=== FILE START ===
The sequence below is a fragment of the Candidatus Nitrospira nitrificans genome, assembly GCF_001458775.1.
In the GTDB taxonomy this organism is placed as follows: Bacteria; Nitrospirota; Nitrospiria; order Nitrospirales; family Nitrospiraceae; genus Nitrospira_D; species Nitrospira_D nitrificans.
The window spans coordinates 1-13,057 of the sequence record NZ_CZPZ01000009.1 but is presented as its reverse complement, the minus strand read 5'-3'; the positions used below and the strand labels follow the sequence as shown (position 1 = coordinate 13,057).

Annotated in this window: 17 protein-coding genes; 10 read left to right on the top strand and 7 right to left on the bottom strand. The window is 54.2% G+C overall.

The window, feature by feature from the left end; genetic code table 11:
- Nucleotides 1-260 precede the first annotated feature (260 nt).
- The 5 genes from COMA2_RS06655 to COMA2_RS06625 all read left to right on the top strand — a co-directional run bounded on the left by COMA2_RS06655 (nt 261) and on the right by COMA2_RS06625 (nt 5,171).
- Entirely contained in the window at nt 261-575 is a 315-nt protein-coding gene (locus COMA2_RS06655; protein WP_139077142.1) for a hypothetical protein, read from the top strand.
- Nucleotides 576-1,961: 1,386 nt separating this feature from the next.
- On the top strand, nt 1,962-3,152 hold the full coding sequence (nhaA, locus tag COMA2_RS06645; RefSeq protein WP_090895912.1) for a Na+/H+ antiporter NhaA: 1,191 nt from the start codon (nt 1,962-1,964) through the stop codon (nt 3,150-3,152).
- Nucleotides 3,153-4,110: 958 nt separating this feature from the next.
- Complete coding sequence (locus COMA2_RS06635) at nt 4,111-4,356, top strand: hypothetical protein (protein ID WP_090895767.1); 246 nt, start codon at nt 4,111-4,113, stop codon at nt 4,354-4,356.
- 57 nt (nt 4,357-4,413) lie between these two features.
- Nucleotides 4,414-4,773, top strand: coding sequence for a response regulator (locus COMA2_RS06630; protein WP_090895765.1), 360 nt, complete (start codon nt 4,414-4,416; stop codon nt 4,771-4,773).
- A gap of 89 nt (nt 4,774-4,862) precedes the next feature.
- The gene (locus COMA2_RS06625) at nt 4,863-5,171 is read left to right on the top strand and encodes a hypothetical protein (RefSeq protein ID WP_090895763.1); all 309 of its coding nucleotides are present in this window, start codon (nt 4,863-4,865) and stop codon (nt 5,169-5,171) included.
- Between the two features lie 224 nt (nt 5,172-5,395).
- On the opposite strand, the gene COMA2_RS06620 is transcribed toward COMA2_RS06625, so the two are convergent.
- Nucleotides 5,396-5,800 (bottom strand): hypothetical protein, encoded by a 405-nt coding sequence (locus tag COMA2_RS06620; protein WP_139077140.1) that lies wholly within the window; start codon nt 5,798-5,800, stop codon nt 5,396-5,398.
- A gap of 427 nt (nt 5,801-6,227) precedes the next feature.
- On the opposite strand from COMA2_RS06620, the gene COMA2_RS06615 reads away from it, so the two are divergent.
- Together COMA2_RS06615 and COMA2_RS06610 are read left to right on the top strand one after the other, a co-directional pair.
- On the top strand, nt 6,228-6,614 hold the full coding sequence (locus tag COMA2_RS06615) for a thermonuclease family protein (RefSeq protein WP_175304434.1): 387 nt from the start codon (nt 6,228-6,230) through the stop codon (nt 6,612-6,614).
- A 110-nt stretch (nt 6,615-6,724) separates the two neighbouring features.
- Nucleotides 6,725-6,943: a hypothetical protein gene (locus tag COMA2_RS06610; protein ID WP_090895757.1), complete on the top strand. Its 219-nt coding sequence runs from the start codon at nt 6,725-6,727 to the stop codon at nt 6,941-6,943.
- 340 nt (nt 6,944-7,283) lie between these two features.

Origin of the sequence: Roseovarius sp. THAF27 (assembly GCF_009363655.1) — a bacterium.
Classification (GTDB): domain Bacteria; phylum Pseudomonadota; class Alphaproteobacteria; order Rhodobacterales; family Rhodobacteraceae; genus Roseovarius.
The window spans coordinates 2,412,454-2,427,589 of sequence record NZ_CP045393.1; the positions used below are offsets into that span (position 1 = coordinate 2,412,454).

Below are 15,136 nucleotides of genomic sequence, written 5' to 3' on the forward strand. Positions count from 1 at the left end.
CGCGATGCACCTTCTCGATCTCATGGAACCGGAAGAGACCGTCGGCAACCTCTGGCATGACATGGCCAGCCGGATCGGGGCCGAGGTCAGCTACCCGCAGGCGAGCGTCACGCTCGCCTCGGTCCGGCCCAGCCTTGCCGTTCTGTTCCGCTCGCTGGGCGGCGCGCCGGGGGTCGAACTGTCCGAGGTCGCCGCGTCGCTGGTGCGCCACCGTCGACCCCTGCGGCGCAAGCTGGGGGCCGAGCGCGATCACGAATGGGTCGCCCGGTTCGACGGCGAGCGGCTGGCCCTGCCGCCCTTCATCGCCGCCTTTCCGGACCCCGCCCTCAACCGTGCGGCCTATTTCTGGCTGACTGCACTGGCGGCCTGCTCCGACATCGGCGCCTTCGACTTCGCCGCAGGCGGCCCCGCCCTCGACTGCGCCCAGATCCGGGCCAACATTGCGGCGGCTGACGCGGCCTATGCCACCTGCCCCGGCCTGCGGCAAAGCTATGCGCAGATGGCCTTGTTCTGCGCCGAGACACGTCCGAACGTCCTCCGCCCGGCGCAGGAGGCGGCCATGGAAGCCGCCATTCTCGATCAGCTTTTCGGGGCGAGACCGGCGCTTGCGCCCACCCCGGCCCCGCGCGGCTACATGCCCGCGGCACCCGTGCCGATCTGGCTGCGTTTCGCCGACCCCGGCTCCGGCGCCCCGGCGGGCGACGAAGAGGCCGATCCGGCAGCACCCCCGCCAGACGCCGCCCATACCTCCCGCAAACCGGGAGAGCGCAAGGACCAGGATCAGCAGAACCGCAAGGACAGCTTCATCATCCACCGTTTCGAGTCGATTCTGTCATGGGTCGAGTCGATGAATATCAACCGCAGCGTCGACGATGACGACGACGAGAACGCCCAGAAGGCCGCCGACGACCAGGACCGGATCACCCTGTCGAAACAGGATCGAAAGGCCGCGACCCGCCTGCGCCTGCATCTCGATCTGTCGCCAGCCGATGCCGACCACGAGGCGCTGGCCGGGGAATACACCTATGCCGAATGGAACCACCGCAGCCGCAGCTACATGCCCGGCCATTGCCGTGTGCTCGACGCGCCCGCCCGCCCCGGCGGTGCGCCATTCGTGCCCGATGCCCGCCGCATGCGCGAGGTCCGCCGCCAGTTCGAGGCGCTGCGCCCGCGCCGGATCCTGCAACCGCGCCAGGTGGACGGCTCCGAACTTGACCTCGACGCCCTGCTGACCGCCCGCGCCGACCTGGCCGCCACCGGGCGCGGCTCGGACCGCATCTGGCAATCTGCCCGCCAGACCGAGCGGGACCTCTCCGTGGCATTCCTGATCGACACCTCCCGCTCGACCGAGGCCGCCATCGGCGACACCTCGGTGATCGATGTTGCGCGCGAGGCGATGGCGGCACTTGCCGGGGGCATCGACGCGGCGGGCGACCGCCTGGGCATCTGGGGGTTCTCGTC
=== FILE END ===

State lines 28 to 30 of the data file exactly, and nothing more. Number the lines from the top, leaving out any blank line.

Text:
Classification (GTDB): domain Bacteria; phylum Pseudomonadota; class Alphaproteobacteria; order Rhodobacterales; family Rhodobacteraceae; genus Roseovarius.
The window spans coordinates 2,412,454-2,427,589 of sequence record NZ_CP045393.1; the positions used below are offsets into that span (position 1 = coordinate 2,412,454).

Below are 15,136 nucleotides of genomic sequence, written 5' to 3' on the forward strand. Positions count from 1 at the left end.